I was really, really, pretty irrationally convinced that HEARTS OF DARKNESS would blow my mind. I ended up begging the author for a review copy and then haunting my mailbox while I waited for it to arrive. It had the Dear Author stamp of approval, the Meljean Brooks endorsement, people were comparing it to Karen Marie Moning's Fever series. I was soooooo excited.
Turns out, I didn't really like the book. But having begged the author for a copy, and gotten one - in the mail! at her expense! - I just don't have the heart to exorcise my disappointment in a review. So let's just talk about what the book is, what it isn't, and who's going to like it. Because I bet a lot of people will! It's got many qualities that many other readers will latch onto. Just not me.
So. HEARTS OF DARKNESS is the first in the Deadglass trilogy. It's a paranormal romance (not urban fantasy) with an overarching conflict that will span multiple books but, at least in this first one, ends with an HEA for the heroine and her love interest. It's set in an alternate universe Seattle, where the gate to the Land of the Dead has been cursed and weakened. Ghosts and wraiths have destroyed much of the city's infrastructure while the two biggest factions of supernatural beings - the Kivati (Native American inspired shape changers) vs. the Drekar (Norse-derived dragon-shifters) - have been fighting for control of the city for upwards of a century.
The worldbuilding is pretty great and has tons and tons of potential. The Kivati and the Drekar are culturally distinct and there's potential for something more complex than a "good vs. evil" battle to emerge through the trilogy.
As for the plot and the characters...I think this is where I part ways with the majority of the PNR readers out there. The heroine, Kayla, is a nurse and healer. She wants to think the best of everyone. She shines when she's caregiving, when she's extolling the importance of trust and faith and love, and her acts of heroism are of the self-sacrificing variety - as, for example, in Chapter 2, when she barrels into a duel to the death to body block the losing party and plead for his life.
I'll tell you all a secret: I do not like this type of character. I just don't. But if you do, you will love Kayla.
Now, here's something I didn't understand. It bothered me a lot. Kayla has arrived in Seattle to identify her dead sister's body. The death was attributed to a drug overdose, but Kayla can smell the cover-up a mile away, and she's determined to figure out what really happened (my initial impression was that I was reading the Fever series, if the sisters' deaths had been reversed and smart, together Alina was investigating Mac's death). The sister left a note for Kayla telling her she should give the "key" to "Corbette". While Kayla is examining her sister's body, a bunch of big, aggressive men show up. One of them is Hart, who doesn't explain who sent him. The others, on the other hand, are clear about being Corbette's henchmen. And they really, really don't like Hart.
So Kayla has this dying wish from her sister, which she's determined to carry out...but then she decides the best way to go about it is to enlist Hart's help. Because clearly the guy who's an enemy of Corbette's people will help her deliver the key to Corbette? Hart doesn't flat out say, "By the way, I'm working for Corbette's arch-nemesis, and if I get my hands on this key there's no way in hell I'd deliver it to Corbette, because I'm on the OTHER SIDE," but he shouldn't really have to, should he?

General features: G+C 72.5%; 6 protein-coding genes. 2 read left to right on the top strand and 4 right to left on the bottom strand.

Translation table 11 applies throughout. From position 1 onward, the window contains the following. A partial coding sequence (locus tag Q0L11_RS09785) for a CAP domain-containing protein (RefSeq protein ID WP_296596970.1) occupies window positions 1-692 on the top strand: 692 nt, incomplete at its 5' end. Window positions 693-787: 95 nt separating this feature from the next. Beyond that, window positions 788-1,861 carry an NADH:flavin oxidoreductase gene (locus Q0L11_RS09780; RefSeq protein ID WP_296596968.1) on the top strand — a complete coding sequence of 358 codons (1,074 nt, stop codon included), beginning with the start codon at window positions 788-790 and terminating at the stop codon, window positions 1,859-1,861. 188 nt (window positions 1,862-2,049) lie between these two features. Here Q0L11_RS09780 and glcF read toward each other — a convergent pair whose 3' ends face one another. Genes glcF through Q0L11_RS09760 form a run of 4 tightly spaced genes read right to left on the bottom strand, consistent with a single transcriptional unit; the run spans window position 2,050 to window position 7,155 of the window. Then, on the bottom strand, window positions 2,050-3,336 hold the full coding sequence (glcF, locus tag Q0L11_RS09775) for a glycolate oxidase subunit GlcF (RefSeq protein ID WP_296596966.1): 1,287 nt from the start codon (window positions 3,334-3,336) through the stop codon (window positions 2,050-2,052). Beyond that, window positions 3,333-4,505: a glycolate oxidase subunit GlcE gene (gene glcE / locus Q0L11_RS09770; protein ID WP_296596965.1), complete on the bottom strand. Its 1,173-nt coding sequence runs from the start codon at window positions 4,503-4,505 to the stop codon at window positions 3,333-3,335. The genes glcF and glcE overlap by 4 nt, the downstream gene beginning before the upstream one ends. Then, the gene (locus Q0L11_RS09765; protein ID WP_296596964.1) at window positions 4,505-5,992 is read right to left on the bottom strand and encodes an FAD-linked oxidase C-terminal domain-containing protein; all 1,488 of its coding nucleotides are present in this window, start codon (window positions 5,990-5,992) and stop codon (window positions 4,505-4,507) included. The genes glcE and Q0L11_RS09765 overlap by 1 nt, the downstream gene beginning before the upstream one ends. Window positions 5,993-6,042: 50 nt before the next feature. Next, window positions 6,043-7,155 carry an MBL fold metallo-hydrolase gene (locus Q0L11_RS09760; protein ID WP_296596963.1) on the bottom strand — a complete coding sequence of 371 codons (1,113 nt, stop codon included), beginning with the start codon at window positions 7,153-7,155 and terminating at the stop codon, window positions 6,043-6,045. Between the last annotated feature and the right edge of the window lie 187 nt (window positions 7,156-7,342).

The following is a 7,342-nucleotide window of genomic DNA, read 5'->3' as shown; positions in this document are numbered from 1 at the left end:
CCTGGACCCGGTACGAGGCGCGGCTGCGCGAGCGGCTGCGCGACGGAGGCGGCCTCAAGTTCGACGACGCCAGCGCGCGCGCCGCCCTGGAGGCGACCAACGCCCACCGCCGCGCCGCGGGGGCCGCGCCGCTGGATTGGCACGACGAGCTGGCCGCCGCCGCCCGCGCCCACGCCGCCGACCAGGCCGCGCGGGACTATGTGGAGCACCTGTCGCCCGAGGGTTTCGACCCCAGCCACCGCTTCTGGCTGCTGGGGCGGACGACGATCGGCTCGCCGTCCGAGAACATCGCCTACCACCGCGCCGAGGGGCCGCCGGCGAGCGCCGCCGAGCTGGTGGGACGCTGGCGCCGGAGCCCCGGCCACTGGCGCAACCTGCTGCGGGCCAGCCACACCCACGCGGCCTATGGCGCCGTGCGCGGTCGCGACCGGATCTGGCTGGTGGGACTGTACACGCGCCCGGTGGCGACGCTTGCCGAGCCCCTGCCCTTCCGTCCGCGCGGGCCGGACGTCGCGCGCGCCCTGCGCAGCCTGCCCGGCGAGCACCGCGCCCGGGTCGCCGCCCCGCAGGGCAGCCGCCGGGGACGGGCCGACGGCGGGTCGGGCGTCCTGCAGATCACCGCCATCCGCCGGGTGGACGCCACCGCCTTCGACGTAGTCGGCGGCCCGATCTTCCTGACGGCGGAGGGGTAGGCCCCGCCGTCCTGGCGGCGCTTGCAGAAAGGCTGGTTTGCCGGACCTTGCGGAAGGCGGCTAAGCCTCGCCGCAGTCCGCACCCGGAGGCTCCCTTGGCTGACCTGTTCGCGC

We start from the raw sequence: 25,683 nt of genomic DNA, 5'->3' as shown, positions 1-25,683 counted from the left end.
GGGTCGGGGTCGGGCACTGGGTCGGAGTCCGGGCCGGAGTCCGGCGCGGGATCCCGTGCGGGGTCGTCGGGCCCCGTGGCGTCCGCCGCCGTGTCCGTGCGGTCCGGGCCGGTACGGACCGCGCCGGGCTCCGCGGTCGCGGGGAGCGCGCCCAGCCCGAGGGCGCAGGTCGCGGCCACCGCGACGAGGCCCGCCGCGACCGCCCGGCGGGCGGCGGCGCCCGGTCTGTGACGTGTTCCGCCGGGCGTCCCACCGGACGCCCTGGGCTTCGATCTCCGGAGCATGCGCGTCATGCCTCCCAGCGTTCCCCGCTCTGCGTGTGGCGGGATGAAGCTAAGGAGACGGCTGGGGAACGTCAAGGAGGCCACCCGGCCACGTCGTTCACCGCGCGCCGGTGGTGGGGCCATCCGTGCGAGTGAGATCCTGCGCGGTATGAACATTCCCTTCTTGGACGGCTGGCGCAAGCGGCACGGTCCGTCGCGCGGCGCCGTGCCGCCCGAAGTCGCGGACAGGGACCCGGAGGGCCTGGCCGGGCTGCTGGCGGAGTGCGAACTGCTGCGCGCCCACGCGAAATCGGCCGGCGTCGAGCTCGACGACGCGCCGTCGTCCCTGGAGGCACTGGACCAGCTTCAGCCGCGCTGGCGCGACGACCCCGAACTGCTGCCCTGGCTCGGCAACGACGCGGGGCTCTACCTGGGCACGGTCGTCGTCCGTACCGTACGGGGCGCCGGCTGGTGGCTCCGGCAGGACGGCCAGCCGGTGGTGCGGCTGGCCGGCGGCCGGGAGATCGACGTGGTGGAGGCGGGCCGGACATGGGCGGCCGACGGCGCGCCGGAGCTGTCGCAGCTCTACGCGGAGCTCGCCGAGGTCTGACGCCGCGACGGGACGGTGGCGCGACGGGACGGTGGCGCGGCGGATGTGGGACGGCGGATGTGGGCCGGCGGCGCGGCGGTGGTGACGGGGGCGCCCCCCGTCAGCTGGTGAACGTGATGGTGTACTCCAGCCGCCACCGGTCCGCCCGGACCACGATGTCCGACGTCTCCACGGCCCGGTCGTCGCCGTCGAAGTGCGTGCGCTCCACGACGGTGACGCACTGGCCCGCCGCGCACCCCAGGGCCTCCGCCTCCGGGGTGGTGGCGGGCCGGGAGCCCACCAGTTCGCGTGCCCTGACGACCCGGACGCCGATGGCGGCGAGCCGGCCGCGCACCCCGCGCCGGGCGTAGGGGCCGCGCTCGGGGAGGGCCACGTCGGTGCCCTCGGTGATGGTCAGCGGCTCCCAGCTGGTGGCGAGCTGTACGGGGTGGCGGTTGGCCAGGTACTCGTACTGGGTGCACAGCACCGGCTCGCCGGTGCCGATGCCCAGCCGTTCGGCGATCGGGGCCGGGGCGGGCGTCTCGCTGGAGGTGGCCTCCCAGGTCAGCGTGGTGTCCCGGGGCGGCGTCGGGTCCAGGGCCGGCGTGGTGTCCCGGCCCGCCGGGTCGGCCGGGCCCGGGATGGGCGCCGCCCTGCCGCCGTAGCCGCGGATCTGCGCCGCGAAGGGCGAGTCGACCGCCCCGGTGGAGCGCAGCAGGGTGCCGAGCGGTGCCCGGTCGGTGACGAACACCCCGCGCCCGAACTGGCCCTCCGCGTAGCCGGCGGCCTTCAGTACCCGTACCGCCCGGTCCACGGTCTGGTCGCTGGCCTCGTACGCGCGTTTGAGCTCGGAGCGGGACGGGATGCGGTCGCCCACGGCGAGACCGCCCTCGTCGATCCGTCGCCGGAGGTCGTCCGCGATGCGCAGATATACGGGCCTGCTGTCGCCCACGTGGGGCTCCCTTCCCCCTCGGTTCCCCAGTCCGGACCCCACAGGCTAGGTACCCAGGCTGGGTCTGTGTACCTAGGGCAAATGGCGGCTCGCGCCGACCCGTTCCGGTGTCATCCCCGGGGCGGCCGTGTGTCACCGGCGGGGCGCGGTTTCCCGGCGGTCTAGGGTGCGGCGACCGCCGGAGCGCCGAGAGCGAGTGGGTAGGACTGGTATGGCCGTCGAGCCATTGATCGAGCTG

Hart, by the way, is our hero. He's a werewolf and he's enslaved to one of the book's villains, Sven Norgard. The slavery comes with a magical compulsion to obey all of Norgard's orders, so Hart has no choice but to betray Kayla in some pretty serious ways, even though he's falling for her. It's up to Kayla to see through all the horrible things he's forced to do and recognize the good man he could be, to reach out a hand and help him change.
Again, I can see how a lot of people will go bonkers for a redemption story of this kind. And if you're hankering for a book with a werewolf hero who's growly and possessive before his human brain really cues into what's going on, the kind of rough around the edges hardened hero who just wants to protect his woman...Hart is probably right up your alley.
So, hey. There's plenty here for people to like. And I hope the readers who will dig this story find it. But I will briefly cover a couple of issues that turned me off, just to help other people who won't like the book not buy it:
- Kayla's trusting nature also made her unquestioning - as, for example, in her failure to wonder who Hart was loyal to - which puts her in jeopardy repeatedly over the course of the novel. Drove me batty.
- She's handicapped by her ignorance of the supernatural world and while her supernatural powers are potent, they're not offensive. As a result, she's something of a damsel in distress; she needs to be saved and rescued more than once.
- A lot of the villains in this book have "rape" on speed-dial; it's their favorite crime, and all the major female characters in this novel are sexually abused, to various degrees. The abuse is meant to repel and disgust, which it does, but at some point I'd just had my fill of being repelled and disgusted by the villains and their raping.
- On the flipside, Hart and Kayla are overwhelmed by lustful thoughts for one another at the most inappropriate times. I'm sure some people would call their chemistry scorching but, personally, I was gobsmacked when, for example, Kayla and Hart make out in the wake of an emotionally and physically devastating battle.
Alright. That's it. Hopefully I straddled the barbed wire fence between "kind" and "honest". Or at least succeeded in giving credit where credit was due and not being mean. Sigh.